Tag Archives: camping

Reflections on the second anniversary of my retirement

IMG_2465.JPG Wow, retirement anniversary number two.  It was the first Sunday of May, 2013 that we concluded our pastoral ministry and entered into retirement.  In our case, we retired to travel and the very next day we drove off with our RV, starting the next primary chapter of our lives.

This last year has been terrific.  We traveled from Houston to the northwestern corner of the continental United States and then journeyed at a leisurely pace south along the western coast where we enjoyed amazing scenery and cool Pacific Ocean temperatures.  We visited numerous national parks and, in general, had a blast.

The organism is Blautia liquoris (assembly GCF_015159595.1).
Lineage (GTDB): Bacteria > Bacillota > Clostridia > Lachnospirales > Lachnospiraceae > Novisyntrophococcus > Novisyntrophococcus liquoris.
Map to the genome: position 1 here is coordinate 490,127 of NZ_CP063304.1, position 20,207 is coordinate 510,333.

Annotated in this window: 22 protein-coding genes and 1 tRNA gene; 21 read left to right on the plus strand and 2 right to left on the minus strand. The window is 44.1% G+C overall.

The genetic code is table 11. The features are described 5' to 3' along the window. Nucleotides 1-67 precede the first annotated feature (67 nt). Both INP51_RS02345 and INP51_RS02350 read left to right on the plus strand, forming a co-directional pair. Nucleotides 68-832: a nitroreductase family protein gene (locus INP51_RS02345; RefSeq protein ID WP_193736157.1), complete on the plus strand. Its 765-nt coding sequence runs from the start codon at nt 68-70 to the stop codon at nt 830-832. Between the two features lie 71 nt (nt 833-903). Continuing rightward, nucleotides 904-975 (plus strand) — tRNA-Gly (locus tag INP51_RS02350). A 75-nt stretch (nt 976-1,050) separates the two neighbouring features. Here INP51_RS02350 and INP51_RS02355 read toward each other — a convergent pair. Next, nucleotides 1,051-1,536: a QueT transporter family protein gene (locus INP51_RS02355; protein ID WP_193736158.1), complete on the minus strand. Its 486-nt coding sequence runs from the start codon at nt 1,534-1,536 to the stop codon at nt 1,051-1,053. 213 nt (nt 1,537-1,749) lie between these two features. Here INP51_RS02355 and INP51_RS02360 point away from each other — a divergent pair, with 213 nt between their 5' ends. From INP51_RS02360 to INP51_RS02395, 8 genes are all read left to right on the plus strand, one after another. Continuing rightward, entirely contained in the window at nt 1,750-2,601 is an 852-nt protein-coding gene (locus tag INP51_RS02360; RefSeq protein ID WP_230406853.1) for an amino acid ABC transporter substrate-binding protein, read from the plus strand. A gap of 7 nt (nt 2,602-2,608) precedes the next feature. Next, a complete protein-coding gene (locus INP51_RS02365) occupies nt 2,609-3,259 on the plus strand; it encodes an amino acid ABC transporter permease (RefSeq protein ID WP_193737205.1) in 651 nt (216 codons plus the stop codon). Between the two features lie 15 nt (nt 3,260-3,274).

100_3734.JPGOur winter and early spring has been spent doing a variation of our fulltime RVing lifestyle.  We’ve volunteered at the Texas San Jacinto Battleground/Battleship Texas State Historic Park.  In exchange for donating 100 hours of our time each month we’ve enjoyed “free parking.”  That “trade” has saved us some serious, and needed, cash! We’ve thoroughly enjoyed this experience which allowed us to do some very interesting things while being close to family and friends.  While we’re more than ready to begin our travels again we enjoyed the volunteering experience enough that we’ve already signed up to do it again next year.